Planetizen - Urban Planning News, Jobs, and Education

Once a Surveillance Secret, Palantir Manual Becomes Public

The secret manual for the use of facial recognition and data collection software company Palantir was made public thanks to a FOIA request. It includes instructions on how to find a complete account of a person's movements.
July 17, 2019, 1pm PDT | Casey Brazeal | @northandclark
Share Tweet LinkedIn Email Comments

The user manual for Palantir Gotham, a data analysis and surveillance software used by police forces, federal agencies, and private companies is now public. The powerful program is used by JP Morgan, Immigration and Customs Enforcement (ICE), and numerous local police forces. "The Palantir user guide shows that police can start with almost no information about a person of interest and instantly know extremely intimate details about their lives," Caroline Haskins reports for Motherboard.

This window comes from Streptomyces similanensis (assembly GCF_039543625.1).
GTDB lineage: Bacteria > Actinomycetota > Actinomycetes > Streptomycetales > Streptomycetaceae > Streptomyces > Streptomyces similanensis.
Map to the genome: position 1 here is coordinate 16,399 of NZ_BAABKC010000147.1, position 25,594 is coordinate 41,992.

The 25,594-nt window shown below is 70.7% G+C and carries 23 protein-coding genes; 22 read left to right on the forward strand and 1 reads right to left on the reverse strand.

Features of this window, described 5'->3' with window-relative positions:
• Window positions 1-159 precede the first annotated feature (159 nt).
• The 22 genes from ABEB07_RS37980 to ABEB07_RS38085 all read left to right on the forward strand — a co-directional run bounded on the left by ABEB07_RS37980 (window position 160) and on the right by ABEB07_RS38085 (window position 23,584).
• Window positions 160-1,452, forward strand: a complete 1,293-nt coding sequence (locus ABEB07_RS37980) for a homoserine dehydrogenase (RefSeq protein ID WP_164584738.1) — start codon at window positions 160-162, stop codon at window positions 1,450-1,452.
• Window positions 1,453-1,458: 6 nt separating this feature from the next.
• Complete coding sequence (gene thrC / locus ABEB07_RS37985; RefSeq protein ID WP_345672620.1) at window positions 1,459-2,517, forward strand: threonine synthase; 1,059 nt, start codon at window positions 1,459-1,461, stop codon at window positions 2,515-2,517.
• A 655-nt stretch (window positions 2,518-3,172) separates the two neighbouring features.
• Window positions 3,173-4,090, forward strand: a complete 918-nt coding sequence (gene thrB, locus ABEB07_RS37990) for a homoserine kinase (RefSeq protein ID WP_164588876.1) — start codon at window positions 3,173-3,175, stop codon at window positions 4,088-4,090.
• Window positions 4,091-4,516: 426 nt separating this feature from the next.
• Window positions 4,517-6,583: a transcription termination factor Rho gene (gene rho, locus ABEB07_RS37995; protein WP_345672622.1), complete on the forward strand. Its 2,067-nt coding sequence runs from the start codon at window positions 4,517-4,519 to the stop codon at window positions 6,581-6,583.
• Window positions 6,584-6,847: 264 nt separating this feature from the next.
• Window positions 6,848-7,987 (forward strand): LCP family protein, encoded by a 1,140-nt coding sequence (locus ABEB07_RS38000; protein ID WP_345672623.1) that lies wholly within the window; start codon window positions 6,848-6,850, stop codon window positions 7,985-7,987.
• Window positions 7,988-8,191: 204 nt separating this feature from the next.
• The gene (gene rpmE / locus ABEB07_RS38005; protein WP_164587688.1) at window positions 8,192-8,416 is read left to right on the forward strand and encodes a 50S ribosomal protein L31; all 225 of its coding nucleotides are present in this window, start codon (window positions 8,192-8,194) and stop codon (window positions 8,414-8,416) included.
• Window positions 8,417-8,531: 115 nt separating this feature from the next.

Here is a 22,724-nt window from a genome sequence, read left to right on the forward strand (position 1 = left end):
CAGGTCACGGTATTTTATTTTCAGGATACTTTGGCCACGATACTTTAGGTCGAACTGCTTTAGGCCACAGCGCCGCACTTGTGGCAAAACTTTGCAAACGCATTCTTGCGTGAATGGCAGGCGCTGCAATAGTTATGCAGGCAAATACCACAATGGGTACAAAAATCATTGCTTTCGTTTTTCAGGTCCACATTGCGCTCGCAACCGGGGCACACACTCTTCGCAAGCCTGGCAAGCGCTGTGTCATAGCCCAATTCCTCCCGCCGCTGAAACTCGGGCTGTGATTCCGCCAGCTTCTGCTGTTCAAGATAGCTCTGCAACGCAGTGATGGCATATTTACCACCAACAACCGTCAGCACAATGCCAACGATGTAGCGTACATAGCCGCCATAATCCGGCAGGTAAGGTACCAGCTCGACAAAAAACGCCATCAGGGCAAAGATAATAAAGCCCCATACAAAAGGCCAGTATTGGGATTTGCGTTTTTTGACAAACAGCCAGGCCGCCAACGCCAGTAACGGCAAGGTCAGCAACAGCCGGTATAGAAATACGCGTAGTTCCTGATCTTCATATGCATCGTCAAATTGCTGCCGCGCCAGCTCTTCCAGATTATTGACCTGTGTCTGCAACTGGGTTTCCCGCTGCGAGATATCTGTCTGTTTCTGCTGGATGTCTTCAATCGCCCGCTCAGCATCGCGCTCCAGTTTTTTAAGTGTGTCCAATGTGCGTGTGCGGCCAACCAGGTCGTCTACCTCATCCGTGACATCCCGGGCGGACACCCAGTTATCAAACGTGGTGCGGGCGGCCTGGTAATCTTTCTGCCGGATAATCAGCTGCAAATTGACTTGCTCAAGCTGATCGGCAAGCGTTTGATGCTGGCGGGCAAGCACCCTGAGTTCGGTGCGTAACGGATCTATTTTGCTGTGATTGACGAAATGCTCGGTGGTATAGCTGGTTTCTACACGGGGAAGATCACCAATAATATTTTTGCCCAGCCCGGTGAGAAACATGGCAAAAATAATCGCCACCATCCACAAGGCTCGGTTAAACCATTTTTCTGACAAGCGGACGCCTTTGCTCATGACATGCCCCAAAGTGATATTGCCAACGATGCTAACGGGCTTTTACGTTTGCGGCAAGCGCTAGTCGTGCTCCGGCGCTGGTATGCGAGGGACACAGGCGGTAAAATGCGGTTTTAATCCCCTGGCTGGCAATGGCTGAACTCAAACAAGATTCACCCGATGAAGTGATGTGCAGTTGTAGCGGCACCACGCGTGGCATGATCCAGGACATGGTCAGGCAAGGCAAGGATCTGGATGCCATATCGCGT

For example, "If police have a name that’s associated with a license plate, they can use automatic license plate reader data to find out where they’ve been, and when they’ve been there. This can give a complete account of where someone has driven over any time period," Haskins reports. Haskins goes on to explain that with a name the service can pull someone’s bank accounts, social security number(s), business relationships, family relationships, current and previous addresses, and license information like height, weight, and eye color.

The software takes data from many sources. "The Palantir guide shows that this data is pulled from several different management systems at once. For instance, a Palantir screenshot included in the guide shows that the NCRIC lets police pull from the record management systems of the San Mateo and Palo Alto Police Departments," Haskins reports. Gotham can also be combined with available facial recognition software, a technology that some states and cities are voting on whether to ban.

Full Story:
Published on Friday, July 12, 2019 in Motherboard
Share Tweet LinkedIn Email